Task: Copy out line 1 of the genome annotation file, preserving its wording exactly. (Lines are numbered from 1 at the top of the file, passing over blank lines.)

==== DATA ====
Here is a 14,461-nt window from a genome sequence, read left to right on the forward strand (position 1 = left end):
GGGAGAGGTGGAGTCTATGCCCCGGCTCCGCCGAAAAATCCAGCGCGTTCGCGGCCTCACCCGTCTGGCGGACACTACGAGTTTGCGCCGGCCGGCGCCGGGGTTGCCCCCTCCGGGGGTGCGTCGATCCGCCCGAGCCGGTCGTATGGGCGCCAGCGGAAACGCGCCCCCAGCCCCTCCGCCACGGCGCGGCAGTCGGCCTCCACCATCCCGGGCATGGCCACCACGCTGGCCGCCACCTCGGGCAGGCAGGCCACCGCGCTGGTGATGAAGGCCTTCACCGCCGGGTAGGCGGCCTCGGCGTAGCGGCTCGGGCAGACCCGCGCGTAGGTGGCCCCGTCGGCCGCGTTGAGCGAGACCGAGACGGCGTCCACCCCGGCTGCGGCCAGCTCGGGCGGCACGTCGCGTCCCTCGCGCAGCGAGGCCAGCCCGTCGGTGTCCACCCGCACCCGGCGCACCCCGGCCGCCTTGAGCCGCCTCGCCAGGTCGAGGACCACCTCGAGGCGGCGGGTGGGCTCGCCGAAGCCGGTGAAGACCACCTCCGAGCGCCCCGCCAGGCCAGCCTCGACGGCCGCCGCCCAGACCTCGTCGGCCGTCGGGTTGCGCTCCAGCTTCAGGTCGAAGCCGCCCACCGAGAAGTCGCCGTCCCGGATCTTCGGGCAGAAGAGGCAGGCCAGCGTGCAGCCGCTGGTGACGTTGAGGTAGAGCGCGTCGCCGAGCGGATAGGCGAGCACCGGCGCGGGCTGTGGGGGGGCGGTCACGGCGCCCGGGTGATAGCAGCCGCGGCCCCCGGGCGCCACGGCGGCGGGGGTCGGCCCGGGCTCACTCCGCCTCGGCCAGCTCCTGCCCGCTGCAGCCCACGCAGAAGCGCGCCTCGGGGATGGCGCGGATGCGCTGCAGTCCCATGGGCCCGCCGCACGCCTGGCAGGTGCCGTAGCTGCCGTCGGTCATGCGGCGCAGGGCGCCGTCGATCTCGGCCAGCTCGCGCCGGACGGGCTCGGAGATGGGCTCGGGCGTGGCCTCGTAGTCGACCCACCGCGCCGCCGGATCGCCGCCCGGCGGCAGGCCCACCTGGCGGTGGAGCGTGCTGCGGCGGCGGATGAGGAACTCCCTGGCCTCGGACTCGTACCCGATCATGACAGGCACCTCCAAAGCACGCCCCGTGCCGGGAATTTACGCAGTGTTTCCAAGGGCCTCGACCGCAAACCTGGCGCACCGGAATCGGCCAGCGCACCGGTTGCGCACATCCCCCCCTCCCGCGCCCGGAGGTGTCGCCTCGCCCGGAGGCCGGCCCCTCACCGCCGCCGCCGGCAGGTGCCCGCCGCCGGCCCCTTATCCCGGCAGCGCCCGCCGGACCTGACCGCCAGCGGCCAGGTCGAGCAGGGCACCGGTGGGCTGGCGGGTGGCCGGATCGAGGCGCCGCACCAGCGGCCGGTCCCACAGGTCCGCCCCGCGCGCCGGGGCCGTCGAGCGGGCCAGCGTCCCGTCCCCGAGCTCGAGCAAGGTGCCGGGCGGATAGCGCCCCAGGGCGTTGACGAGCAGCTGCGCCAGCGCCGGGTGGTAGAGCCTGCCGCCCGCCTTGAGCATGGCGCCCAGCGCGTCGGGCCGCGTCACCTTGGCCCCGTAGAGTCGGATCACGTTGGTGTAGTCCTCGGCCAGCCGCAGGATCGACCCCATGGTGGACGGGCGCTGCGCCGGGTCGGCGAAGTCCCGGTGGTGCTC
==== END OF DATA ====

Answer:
Here is a 14,461-nt window from a genome sequence, read left to right on the forward strand (position 1 = left end):